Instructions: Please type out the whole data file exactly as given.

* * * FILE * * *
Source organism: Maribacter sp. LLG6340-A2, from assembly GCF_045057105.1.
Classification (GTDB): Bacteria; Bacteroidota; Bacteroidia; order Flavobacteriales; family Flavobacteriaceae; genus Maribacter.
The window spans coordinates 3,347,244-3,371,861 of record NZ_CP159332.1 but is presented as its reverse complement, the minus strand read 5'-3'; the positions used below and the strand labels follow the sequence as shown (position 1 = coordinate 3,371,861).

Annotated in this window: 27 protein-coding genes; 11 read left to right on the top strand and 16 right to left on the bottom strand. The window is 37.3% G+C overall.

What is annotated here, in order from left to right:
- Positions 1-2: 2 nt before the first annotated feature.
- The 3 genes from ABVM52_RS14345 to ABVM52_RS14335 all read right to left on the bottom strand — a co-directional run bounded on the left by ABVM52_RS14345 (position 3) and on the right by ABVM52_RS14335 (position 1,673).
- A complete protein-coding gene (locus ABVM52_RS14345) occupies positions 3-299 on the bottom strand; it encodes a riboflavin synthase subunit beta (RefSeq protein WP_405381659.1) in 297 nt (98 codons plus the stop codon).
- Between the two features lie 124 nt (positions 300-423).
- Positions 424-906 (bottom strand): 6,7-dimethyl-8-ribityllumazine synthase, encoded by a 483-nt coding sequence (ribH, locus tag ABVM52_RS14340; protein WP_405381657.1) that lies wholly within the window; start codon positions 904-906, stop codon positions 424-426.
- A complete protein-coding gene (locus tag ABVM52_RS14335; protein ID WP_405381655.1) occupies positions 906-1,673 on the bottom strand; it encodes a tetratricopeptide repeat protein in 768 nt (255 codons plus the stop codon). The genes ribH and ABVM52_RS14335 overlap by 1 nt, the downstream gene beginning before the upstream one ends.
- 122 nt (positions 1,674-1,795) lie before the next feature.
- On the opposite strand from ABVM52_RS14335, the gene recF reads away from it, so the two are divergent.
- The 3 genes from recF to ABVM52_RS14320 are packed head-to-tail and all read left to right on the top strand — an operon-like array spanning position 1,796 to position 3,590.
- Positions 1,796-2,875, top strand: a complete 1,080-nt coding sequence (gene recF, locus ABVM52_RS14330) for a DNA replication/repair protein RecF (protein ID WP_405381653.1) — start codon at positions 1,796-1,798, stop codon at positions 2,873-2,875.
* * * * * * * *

Source organism: Maribacter sp. LLG6340-A2, from assembly GCF_045057105.1.
Classification (GTDB): Bacteria; Bacteroidota; Bacteroidia; order Flavobacteriales; family Flavobacteriaceae; genus Maribacter.
The window spans coordinates 3,347,244-3,371,861 of record NZ_CP159332.1 but is presented as its reverse complement, the minus strand read 5'-3'; the positions used below and the strand labels follow the sequence as shown (position 1 = coordinate 3,371,861).

Annotated in this window: 27 protein-coding genes; 11 read left to right on the top strand and 16 right to left on the bottom strand. The window is 37.3% G+C overall.

What is annotated here, in order from left to right:
- Positions 1-2: 2 nt before the first annotated feature.
- The 3 genes from ABVM52_RS14345 to ABVM52_RS14335 all read right to left on the bottom strand — a co-directional run bounded on the left by ABVM52_RS14345 (position 3) and on the right by ABVM52_RS14335 (position 1,673).
- A complete protein-coding gene (locus ABVM52_RS14345) occupies positions 3-299 on the bottom strand; it encodes a riboflavin synthase subunit beta (RefSeq protein WP_405381659.1) in 297 nt (98 codons plus the stop codon).
- Between the two features lie 124 nt (positions 300-423).
- Positions 424-906 (bottom strand): 6,7-dimethyl-8-ribityllumazine synthase, encoded by a 483-nt coding sequence (ribH, locus tag ABVM52_RS14340; protein WP_405381657.1) that lies wholly within the window; start codon positions 904-906, stop codon positions 424-426.
- A complete protein-coding gene (locus tag ABVM52_RS14335; protein ID WP_405381655.1) occupies positions 906-1,673 on the bottom strand; it encodes a tetratricopeptide repeat protein in 768 nt (255 codons plus the stop codon). The genes ribH and ABVM52_RS14335 overlap by 1 nt, the downstream gene beginning before the upstream one ends.
- 122 nt (positions 1,674-1,795) lie before the next feature.
- On the opposite strand from ABVM52_RS14335, the gene recF reads away from it, so the two are divergent.
- The 3 genes from recF to ABVM52_RS14320 are packed head-to-tail and all read left to right on the top strand — an operon-like array spanning position 1,796 to position 3,590.
- Positions 1,796-2,875, top strand: a complete 1,080-nt coding sequence (gene recF, locus ABVM52_RS14330) for a DNA replication/repair protein RecF (protein ID WP_405381653.1) — start codon at positions 1,796-1,798, stop codon at positions 2,873-2,875.